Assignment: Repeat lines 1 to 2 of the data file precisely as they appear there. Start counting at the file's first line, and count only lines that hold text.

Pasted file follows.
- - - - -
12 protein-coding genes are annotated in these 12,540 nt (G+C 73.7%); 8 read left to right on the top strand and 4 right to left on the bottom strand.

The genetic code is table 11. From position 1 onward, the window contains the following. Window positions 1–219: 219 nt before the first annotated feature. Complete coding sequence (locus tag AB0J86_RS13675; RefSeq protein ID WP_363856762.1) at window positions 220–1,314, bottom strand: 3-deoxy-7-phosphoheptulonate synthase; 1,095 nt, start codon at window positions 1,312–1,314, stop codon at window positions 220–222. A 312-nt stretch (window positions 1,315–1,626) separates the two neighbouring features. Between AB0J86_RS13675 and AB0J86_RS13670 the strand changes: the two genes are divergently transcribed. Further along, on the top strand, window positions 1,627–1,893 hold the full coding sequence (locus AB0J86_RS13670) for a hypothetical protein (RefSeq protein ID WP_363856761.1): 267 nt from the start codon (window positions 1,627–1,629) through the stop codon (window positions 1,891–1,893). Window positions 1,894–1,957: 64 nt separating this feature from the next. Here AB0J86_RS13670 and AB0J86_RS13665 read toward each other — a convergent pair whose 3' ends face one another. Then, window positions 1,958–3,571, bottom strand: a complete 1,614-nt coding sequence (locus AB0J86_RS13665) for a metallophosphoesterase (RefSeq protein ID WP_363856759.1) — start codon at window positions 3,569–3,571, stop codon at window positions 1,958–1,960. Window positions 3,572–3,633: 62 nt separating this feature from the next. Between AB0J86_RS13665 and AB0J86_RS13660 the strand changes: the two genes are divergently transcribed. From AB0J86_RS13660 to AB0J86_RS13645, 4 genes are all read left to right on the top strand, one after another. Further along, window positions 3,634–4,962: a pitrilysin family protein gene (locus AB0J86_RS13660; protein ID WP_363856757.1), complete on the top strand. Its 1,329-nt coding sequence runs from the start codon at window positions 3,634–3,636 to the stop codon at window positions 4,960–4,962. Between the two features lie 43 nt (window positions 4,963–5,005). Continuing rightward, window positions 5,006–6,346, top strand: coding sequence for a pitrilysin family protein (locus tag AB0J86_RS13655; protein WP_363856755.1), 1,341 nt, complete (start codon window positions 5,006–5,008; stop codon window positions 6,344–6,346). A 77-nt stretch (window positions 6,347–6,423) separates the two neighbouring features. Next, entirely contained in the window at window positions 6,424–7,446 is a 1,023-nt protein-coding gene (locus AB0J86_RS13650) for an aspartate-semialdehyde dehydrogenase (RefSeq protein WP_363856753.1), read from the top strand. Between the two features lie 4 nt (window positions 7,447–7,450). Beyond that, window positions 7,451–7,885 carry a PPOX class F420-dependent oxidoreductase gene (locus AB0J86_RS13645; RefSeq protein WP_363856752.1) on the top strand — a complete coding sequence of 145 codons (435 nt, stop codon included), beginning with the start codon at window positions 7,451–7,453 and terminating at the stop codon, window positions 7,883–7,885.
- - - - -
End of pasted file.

12 protein-coding genes are annotated in these 12,540 nt (G+C 73.7%); 8 read left to right on the top strand and 4 right to left on the bottom strand.

The genetic code is table 11. From position 1 onward, the window contains the following. Window positions 1–219: 219 nt before the first annotated feature. Complete coding sequence (locus tag AB0J86_RS13675; RefSeq protein ID WP_363856762.1) at window positions 220–1,314, bottom strand: 3-deoxy-7-phosphoheptulonate synthase; 1,095 nt, start codon at window positions 1,312–1,314, stop codon at window positions 220–222. A 312-nt stretch (window positions 1,315–1,626) separates the two neighbouring features. Between AB0J86_RS13675 and AB0J86_RS13670 the strand changes: the two genes are divergently transcribed. Further along, on the top strand, window positions 1,627–1,893 hold the full coding sequence (locus AB0J86_RS13670) for a hypothetical protein (RefSeq protein ID WP_363856761.1): 267 nt from the start codon (window positions 1,627–1,629) through the stop codon (window positions 1,891–1,893). Window positions 1,894–1,957: 64 nt separating this feature from the next. Here AB0J86_RS13670 and AB0J86_RS13665 read toward each other — a convergent pair whose 3' ends face one another. Then, window positions 1,958–3,571, bottom strand: a complete 1,614-nt coding sequence (locus AB0J86_RS13665) for a metallophosphoesterase (RefSeq protein ID WP_363856759.1) — start codon at window positions 3,569–3,571, stop codon at window positions 1,958–1,960. Window positions 3,572–3,633: 62 nt separating this feature from the next. Between AB0J86_RS13665 and AB0J86_RS13660 the strand changes: the two genes are divergently transcribed. From AB0J86_RS13660 to AB0J86_RS13645, 4 genes are all read left to right on the top strand, one after another. Further along, window positions 3,634–4,962: a pitrilysin family protein gene (locus AB0J86_RS13660; protein ID WP_363856757.1), complete on the top strand. Its 1,329-nt coding sequence runs from the start codon at window positions 3,634–3,636 to the stop codon at window positions 4,960–4,962. Between the two features lie 43 nt (window positions 4,963–5,005). Continuing rightward, window positions 5,006–6,346, top strand: coding sequence for a pitrilysin family protein (locus tag AB0J86_RS13655; protein WP_363856755.1), 1,341 nt, complete (start codon window positions 5,006–5,008; stop codon window positions 6,344–6,346). A 77-nt stretch (window positions 6,347–6,423) separates the two neighbouring features. Next, entirely contained in the window at window positions 6,424–7,446 is a 1,023-nt protein-coding gene (locus AB0J86_RS13650) for an aspartate-semialdehyde dehydrogenase (RefSeq protein WP_363856753.1), read from the top strand. Between the two features lie 4 nt (window positions 7,447–7,450). Beyond that, window positions 7,451–7,885 carry a PPOX class F420-dependent oxidoreductase gene (locus AB0J86_RS13645; RefSeq protein WP_363856752.1) on the top strand — a complete coding sequence of 145 codons (435 nt, stop codon included), beginning with the start codon at window positions 7,451–7,453 and terminating at the stop codon, window positions 7,883–7,885.